Some argue that rather than using inner speech people with autism think in pictures. See for example the video below by Temple Grandin, who makes a very strong argument for this theory from her own experience. There is also some early evidence that this may be the case. Hurlburt, Happé and Frith (1994) asked three adults with Asperger’s Syndrome to keep written records of their “inner experiences” at regular intervals while engaged in their everyday life activities. In subsequent interviews with the researchers, they were asked specifically whether their inner experiences were in the form of speech, visual images, feelings, or some other format. The results showed that two of the three participants seemed to think primarily or exclusively in images; the third did not seem to have any inner thoughts, possibly because he was relatively low functioning. None of the three described their experiences in terms of inner speech.

The findings from the three adults contrast with the results of the other studies, described above, which showed that for at least some tasks people with Autism do use inner speech. So, how can we explain these apparent differences in findings? First of all, many studies have shown that people in general are not very good at describing and remembering what is going on in their mind, in particular when they are asked to describe cognitive processes like the ones we are talking about here. But this does not mean that the inner experiences of Hurburt et al’s participants and their description of them should be dismissed. Perhaps people with autism DO implement inner speech in their everyday lives, but do not always conceive of and/or report this inner dialog. Given their other difficulties associated with autism, they may have come to see their inner thoughts as images and report them as such, as was the case in Hurlburt et al’ study (Williams, et al, 2008).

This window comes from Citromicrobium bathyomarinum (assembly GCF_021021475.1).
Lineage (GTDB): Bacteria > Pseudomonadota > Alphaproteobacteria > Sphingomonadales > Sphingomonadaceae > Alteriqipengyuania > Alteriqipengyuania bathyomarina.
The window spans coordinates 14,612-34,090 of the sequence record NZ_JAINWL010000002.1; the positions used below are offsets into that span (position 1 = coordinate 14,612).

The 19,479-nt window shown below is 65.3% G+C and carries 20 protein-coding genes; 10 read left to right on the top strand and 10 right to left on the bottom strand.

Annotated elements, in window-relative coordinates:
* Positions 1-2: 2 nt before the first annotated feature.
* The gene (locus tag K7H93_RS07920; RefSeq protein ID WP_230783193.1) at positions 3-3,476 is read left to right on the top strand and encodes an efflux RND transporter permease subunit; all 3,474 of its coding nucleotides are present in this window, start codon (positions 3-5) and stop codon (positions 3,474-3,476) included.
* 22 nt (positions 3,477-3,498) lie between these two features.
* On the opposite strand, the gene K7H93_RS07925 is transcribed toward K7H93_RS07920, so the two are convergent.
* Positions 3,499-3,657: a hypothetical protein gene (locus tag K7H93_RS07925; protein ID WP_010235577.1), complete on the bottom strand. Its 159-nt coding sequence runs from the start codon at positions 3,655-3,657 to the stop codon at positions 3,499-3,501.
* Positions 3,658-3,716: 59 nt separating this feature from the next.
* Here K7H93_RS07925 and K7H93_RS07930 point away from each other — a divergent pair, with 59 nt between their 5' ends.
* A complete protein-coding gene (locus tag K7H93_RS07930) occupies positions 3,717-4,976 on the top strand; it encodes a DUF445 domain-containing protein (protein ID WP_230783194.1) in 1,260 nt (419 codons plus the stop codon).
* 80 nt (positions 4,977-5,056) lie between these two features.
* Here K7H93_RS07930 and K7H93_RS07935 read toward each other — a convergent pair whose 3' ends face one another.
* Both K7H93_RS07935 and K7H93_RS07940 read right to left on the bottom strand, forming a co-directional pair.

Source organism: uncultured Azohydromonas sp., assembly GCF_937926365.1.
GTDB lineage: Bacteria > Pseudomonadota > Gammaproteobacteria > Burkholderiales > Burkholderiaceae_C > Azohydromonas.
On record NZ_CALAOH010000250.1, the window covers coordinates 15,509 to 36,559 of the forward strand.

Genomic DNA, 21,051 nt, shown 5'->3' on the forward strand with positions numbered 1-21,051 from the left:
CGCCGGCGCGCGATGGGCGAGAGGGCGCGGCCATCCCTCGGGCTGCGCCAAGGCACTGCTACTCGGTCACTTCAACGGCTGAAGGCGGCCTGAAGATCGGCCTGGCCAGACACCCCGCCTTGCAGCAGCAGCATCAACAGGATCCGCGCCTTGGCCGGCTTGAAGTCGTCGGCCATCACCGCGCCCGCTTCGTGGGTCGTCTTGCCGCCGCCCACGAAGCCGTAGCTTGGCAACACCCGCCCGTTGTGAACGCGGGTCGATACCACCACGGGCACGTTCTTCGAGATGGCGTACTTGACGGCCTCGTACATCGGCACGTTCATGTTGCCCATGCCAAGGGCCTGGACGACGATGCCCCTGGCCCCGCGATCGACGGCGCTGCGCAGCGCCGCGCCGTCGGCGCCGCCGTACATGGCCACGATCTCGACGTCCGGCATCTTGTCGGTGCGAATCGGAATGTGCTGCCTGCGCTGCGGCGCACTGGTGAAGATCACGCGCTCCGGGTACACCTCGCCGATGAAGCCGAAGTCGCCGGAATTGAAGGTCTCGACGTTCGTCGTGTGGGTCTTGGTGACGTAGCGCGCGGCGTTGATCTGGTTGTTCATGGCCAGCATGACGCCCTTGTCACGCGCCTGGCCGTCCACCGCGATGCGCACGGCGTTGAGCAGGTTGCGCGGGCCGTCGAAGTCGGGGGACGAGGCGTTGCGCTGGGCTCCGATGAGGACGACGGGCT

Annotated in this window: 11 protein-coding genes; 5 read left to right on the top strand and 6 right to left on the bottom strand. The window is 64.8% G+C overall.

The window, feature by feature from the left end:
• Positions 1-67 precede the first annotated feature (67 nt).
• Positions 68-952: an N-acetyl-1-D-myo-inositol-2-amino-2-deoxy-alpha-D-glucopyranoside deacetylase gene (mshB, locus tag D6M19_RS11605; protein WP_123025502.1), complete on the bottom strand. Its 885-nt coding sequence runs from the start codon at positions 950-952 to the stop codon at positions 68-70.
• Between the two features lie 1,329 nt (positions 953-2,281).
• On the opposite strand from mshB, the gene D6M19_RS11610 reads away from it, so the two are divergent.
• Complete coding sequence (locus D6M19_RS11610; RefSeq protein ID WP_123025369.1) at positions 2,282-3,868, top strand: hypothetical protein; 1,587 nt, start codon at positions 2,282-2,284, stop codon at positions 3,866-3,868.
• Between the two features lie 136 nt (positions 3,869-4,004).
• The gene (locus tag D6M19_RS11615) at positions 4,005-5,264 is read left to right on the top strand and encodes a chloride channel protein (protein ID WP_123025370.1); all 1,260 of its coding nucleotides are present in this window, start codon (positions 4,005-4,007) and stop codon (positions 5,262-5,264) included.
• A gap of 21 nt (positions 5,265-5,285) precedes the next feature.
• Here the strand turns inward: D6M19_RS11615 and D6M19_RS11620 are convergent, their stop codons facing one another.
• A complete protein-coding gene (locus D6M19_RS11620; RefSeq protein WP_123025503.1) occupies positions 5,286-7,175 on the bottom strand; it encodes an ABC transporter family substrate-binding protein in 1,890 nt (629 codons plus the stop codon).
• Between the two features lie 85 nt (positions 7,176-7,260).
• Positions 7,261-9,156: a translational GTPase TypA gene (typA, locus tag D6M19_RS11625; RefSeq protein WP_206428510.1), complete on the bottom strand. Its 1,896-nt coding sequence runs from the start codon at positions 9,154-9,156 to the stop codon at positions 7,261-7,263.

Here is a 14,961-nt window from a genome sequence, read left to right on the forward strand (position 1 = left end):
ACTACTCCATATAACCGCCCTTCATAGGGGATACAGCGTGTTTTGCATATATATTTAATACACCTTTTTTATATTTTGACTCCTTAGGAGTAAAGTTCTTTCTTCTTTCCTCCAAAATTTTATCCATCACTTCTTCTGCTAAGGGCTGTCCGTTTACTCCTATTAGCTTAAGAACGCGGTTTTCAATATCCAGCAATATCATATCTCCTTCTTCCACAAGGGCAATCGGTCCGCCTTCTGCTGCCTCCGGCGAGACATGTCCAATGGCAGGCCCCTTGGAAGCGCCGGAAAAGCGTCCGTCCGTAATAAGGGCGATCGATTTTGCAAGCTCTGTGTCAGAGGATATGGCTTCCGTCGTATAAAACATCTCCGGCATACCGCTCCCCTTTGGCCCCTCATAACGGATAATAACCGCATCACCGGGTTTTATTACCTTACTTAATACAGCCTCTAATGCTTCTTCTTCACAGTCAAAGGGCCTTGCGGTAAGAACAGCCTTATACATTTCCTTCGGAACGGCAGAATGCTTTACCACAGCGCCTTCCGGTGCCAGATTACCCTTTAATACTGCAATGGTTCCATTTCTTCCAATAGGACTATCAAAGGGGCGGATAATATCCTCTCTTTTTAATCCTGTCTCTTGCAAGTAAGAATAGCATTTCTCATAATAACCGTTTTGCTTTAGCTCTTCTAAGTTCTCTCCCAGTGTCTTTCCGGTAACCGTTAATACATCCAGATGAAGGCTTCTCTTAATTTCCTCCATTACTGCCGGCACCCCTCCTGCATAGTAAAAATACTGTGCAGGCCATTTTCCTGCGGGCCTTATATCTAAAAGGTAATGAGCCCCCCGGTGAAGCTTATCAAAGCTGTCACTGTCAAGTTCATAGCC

In conclusion, while early studies using self reports of inner thoughts seem to indicate that people with autism may think exclusively in images, later careful experiments show that this is not the case. They DO use inner speech to help their performance in recall tasks, but may be less proficient using it in planning tasks. The implication of these findings is that interventions aimed at improving social communication may also lead to improvements in the use of inner speech. Training could involve teaching children and adults with autism to talk aloud or whisper to themselves while engaging in tasks. This overt private speech may help to improve their inner speech and awareness of it. As well, practicing writing down inner experiences (whether visual or verbal) might be a worthwhile endeavour for people on the spectrum.


Temple Grandin’s video:

Duncan, R.M. & Cheyne, J.A. (2002). Private speech in young adults: Task difficulty, self-regulation, and psychological predication. Cognitive Development, 16, 889-906.

Hurlburt, R.T., Happé, F. & Frith, U. (1994). Sampling the form of inner experience in three adults with Asperger Syndrome. Psychological Medicine, 24, 385-395.,%20Happe%20and%20Frith,%20Sampling%20the%20form%20of%20inner%20experience%20in%20three%20adults%20with%20Asperger%20syndrome%20copy.pdf

Wallace, G.L., Silvers, J.A., Martin A. & Kenworthy, L.E. (2009). Brief report: Further evidence for inner speech deficits in autism spectrum disorders. Journal of Autism and Developmental Disorders, 39, 1735–1739. for full paper.

Whitehouse, A.J.O., Maybery, M.T. & Durkin, K. (2006). Inner speech impairments in autism. Journal of Child Psychology and Psychiatry, 47, 857-865.

Williams, D., Happé, F. & Jarrold, C. (2008). Intact inner speech use in autism spectrum disorder: evidence from a short-term memory task. Journal of Child Psychology and Psychiatry 49, 51–58.

Williams, D.M., Bowler, D.M. & Jarrold, C. (2012). Inner speech is used to mediate short-term memory, but not planning, among intellectually high-functioning adults with autism spectrum disorder. Development and Psychopathology, 24, 225–239. for full paper.